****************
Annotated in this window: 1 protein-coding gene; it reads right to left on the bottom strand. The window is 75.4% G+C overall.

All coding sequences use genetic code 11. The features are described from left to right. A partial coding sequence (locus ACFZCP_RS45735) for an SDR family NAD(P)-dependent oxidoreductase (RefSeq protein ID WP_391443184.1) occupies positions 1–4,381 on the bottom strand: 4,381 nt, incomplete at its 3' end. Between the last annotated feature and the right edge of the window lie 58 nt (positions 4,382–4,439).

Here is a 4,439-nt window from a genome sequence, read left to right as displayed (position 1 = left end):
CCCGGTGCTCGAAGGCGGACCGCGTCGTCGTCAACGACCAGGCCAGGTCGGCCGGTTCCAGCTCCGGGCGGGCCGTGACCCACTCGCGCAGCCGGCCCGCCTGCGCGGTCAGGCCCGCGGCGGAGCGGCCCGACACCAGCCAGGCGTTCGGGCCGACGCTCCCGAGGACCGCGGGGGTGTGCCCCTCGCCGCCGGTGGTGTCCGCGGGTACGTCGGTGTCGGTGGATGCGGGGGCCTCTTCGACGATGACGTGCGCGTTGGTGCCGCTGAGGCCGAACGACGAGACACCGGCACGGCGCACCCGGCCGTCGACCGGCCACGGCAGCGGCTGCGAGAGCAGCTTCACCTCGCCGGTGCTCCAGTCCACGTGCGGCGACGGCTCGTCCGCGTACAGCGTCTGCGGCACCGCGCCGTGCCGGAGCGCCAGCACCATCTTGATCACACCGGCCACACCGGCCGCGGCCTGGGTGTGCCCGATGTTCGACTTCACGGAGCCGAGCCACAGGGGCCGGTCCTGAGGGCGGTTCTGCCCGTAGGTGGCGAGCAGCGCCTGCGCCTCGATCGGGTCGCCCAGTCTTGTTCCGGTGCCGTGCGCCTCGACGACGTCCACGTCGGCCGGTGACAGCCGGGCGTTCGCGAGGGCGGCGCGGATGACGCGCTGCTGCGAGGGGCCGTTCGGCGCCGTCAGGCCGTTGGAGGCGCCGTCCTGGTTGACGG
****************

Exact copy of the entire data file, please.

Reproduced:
Annotated in this window: 1 protein-coding gene; it reads right to left on the bottom strand. The window is 75.4% G+C overall.

All coding sequences use genetic code 11. The features are described from left to right. A partial coding sequence (locus ACFZCP_RS45735) for an SDR family NAD(P)-dependent oxidoreductase (RefSeq protein ID WP_391443184.1) occupies positions 1–4,381 on the bottom strand: 4,381 nt, incomplete at its 3' end. Between the last annotated feature and the right edge of the window lie 58 nt (positions 4,382–4,439).

Here is a 4,439-nt window from a genome sequence, read left to right as displayed (position 1 = left end):
CCCGGTGCTCGAAGGCGGACCGCGTCGTCGTCAACGACCAGGCCAGGTCGGCCGGTTCCAGCTCCGGGCGGGCCGTGACCCACTCGCGCAGCCGGCCCGCCTGCGCGGTCAGGCCCGCGGCGGAGCGGCCCGACACCAGCCAGGCGTTCGGGCCGACGCTCCCGAGGACCGCGGGGGTGTGCCCCTCGCCGCCGGTGGTGTCCGCGGGTACGTCGGTGTCGGTGGATGCGGGGGCCTCTTCGACGATGACGTGCGCGTTGGTGCCGCTGAGGCCGAACGACGAGACACCGGCACGGCGCACCCGGCCGTCGACCGGCCACGGCAGCGGCTGCGAGAGCAGCTTCACCTCGCCGGTGCTCCAGTCCACGTGCGGCGACGGCTCGTCCGCGTACAGCGTCTGCGGCACCGCGCCGTGCCGGAGCGCCAGCACCATCTTGATCACACCGGCCACACCGGCCGCGGCCTGGGTGTGCCCGATGTTCGACTTCACGGAGCCGAGCCACAGGGGCCGGTCCTGAGGGCGGTTCTGCCCGTAGGTGGCGAGCAGCGCCTGCGCCTCGATCGGGTCGCCCAGTCTTGTTCCGGTGCCGTGCGCCTCGACGACGTCCACGTCGGCCGGTGACAGCCGGGCGTTCGCGAGGGCGGCGCGGATGACGCGCTGCTGCGAGGGGCCGTTCGGCGCCGTCAGGCCGTTGGAGGCGCCGTCCTGGTTGACGG